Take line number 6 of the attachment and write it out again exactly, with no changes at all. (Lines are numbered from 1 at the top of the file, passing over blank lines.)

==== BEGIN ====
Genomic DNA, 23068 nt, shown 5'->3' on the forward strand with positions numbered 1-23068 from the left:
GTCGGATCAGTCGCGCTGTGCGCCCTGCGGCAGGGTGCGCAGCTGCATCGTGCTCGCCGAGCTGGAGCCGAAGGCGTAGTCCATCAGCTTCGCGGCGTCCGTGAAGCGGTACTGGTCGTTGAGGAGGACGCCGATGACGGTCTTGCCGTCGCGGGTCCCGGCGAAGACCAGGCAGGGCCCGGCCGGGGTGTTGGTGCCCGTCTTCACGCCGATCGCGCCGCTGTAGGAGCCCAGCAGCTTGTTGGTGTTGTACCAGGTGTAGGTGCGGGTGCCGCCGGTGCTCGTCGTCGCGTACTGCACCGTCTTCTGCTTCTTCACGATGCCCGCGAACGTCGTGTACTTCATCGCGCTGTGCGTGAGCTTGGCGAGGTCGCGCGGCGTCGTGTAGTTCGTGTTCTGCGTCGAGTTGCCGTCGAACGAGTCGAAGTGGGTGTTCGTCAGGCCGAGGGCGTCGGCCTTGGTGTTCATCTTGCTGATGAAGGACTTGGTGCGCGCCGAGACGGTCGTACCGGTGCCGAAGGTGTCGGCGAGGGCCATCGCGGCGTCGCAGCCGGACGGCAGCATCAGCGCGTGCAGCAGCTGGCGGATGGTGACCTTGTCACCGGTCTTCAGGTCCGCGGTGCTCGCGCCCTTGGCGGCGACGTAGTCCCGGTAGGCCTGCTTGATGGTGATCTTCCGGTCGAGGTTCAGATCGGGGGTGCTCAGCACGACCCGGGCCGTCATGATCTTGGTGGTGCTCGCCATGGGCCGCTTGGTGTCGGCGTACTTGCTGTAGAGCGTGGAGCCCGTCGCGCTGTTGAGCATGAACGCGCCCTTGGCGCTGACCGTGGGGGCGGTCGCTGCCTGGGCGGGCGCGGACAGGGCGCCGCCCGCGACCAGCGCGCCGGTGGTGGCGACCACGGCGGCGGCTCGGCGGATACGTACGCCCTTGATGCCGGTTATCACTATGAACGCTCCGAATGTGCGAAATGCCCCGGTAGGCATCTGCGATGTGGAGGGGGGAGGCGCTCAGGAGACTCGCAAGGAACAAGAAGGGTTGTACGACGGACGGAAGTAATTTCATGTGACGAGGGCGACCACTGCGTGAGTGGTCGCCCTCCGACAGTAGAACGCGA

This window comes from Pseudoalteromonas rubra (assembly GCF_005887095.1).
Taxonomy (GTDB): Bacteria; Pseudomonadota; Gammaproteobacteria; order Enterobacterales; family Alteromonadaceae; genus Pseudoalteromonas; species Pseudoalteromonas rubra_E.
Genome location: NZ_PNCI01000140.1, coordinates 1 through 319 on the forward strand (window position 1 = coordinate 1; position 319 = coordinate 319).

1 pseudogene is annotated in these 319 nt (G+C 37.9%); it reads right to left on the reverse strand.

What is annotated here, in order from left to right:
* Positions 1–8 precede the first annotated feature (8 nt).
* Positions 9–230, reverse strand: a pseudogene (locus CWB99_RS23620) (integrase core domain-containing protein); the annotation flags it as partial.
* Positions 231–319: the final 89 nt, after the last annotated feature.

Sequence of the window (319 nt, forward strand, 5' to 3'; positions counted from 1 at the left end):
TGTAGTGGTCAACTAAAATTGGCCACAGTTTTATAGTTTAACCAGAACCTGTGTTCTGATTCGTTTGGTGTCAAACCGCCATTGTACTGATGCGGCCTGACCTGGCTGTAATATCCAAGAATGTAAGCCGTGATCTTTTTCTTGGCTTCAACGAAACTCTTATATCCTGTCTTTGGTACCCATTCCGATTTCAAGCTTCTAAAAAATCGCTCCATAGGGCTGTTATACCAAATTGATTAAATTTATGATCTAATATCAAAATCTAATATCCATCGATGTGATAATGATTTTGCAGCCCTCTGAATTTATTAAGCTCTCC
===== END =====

1 pseudogene is annotated in these 319 nt (G+C 37.9%); it reads right to left on the reverse strand.